In their brotherly relations, Gulf countries have asked nothing from Lebanon but unity of Arab opinion and positions while confronting the many challenges facing the Arab world. The biggest challenge is Israel. During all the times it attacked Lebanon, only Arab countries - such as Saudi Arabia, Kuwait, Qatar and the United Arab Emirates (UAE) - stood by us to rebuild what was destroyed.
Iran also helped with reconstruction, but its efforts came late and were limited to areas that benefit its allies, connecting Shiite towns to one another to allow Hezbollah more freedom of movement and to transfer weapons.
Economic interests link Lebanon to Gulf countries, not to Iran. Thousands of Lebanese have been working in the Gulf since the 1960s, transferring billions of dollars that contribute to developing Lebanon’s economy. Lebanon has no interest in being hostile to Arab countries, as this would weaken and harm it.
We cannot hold accountable any country that has decided to review its relations with Lebanon, but we can hold ourselves accountable, correct our mistakes and make up for our dereliction. We must not do so according to the logic of humiliation and submission, as some think, but according to the national spirit that maintains Lebanese interests.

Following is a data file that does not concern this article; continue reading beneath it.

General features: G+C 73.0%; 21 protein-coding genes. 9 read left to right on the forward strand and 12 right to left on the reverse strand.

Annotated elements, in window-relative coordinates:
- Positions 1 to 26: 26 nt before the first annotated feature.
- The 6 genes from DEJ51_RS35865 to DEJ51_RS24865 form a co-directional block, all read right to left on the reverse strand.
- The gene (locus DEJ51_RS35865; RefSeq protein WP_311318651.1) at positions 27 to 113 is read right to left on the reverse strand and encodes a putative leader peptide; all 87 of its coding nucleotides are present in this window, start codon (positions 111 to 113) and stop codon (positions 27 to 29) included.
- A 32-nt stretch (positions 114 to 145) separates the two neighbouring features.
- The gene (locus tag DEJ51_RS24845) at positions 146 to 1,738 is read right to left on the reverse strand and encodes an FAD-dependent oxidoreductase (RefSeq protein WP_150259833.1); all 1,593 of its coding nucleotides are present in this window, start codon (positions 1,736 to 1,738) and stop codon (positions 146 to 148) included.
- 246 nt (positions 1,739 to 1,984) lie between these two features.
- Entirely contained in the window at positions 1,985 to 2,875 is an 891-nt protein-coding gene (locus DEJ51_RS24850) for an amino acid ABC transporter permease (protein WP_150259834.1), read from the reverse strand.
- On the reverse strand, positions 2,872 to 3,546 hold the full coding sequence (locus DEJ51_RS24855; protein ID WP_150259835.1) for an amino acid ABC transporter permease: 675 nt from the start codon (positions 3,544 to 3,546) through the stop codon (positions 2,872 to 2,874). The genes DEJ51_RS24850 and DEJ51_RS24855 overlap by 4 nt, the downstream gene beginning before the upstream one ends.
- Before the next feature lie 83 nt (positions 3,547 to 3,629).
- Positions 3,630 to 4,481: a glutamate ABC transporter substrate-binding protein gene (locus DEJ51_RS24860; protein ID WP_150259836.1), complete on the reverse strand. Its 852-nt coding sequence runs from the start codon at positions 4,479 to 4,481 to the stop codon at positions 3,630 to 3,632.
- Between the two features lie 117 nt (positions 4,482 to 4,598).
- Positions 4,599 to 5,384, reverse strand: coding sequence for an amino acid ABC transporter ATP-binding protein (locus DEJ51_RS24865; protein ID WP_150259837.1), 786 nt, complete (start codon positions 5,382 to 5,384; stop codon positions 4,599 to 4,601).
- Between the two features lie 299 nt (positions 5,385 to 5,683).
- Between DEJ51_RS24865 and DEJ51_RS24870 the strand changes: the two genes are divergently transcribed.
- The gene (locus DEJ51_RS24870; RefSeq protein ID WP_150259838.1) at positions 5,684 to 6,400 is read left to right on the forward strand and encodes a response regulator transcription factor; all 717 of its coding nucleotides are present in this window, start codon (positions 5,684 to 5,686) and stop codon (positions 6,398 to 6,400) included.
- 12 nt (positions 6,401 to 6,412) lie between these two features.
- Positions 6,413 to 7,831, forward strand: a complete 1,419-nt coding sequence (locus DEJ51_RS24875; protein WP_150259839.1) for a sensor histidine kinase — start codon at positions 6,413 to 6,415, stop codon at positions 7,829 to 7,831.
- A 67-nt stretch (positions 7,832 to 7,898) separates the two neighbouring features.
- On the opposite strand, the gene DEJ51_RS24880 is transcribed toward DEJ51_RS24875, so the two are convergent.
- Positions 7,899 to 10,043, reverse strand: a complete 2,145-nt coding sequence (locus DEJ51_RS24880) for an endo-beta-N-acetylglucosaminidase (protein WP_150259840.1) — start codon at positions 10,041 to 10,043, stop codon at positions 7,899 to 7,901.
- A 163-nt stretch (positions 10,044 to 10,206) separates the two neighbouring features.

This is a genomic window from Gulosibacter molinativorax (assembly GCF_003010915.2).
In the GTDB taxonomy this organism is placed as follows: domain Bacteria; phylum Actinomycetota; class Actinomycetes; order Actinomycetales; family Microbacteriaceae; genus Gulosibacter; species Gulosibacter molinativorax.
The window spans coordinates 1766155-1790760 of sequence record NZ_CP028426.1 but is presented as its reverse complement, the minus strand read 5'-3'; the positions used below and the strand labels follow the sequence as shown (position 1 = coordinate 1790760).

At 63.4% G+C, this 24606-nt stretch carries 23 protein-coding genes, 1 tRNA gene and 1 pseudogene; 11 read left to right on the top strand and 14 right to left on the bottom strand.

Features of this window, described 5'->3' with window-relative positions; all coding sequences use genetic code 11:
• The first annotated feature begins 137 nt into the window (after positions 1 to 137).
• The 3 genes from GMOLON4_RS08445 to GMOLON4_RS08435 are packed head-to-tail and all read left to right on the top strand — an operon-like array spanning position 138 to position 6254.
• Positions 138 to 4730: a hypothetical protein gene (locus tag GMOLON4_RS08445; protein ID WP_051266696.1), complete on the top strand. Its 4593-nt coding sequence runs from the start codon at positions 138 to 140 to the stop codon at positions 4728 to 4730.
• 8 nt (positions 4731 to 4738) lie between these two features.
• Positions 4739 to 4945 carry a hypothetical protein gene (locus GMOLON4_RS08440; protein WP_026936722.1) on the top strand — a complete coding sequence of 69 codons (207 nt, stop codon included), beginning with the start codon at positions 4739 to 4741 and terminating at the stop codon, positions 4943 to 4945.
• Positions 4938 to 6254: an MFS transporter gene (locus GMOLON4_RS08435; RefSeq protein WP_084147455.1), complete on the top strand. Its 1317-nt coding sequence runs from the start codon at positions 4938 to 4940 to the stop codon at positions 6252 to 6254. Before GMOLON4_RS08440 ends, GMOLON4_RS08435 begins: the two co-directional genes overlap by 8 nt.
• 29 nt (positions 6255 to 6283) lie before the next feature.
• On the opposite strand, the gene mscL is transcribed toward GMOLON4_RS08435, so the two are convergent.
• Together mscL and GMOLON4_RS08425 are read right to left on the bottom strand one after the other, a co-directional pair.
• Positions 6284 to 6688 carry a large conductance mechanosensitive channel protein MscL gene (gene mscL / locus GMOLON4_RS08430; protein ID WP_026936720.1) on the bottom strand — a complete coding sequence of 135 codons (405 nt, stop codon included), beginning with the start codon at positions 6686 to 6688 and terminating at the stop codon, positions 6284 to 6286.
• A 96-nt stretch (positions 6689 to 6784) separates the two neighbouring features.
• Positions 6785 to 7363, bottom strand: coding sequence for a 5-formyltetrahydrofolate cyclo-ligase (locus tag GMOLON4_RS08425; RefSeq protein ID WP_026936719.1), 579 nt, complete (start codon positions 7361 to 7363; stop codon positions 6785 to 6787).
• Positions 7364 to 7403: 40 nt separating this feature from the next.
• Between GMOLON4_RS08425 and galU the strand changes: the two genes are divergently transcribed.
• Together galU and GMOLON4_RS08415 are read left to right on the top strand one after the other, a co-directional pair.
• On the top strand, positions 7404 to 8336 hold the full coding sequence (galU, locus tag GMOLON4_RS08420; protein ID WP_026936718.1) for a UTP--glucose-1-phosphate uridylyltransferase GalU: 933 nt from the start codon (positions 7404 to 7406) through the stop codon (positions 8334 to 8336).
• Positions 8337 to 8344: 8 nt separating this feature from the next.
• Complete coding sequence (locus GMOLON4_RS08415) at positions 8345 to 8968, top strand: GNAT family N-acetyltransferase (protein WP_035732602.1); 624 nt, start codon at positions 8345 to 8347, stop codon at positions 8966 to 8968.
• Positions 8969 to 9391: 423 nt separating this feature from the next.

Lebanon has no interest in being hostile to Arab countries, as this would weaken and harm it.Nayla Tueni
Doing otherwise would be to submit to schemes that serve the interests of the Iranian and Syrian regimes, not those of Lebanon. Such plans are obstructing presidential elections, ruining relations with brotherly countries, and pushing Lebanon to collapse.
Correcting an error is a virtue. If Hezbollah abides by the orders of Iran, which has pushed it into the Syrian swamp and prevented it from facilitating the process of electing a president in Lebanon, does Christian leader Michel Aoun accept to share responsibility with Hezbollah for harming Lebanese interests and livelihoods? Does he bear responsibility for Christians’ decision not to return to Lebanon if they are expelled from the Gulf?
The solution lies in Hezbollah returning to its senses and proving it is Lebanese, as it claims, in Foreign Minister Gebran Bassil’s resignation, and in decisive action by the prime minister, even if it leads to the cabinet’s resignation.
This article was first published in an-Nahar on Feb. 22, 2016.
Nayla Tueni is one of the few elected female politicians in Lebanon and of the two youngest. She became a member of parliament in 2009 and following the assassination of her father, Gebran, she is currently a member of the board and Deputy General Manager of Lebanon’s leading daily, Annahar. Prior to her political career, Nayla had trained, written in and managed various sections of Annahar, where she currently has a regular column. She can be followed on Twitter @NaylaTueni
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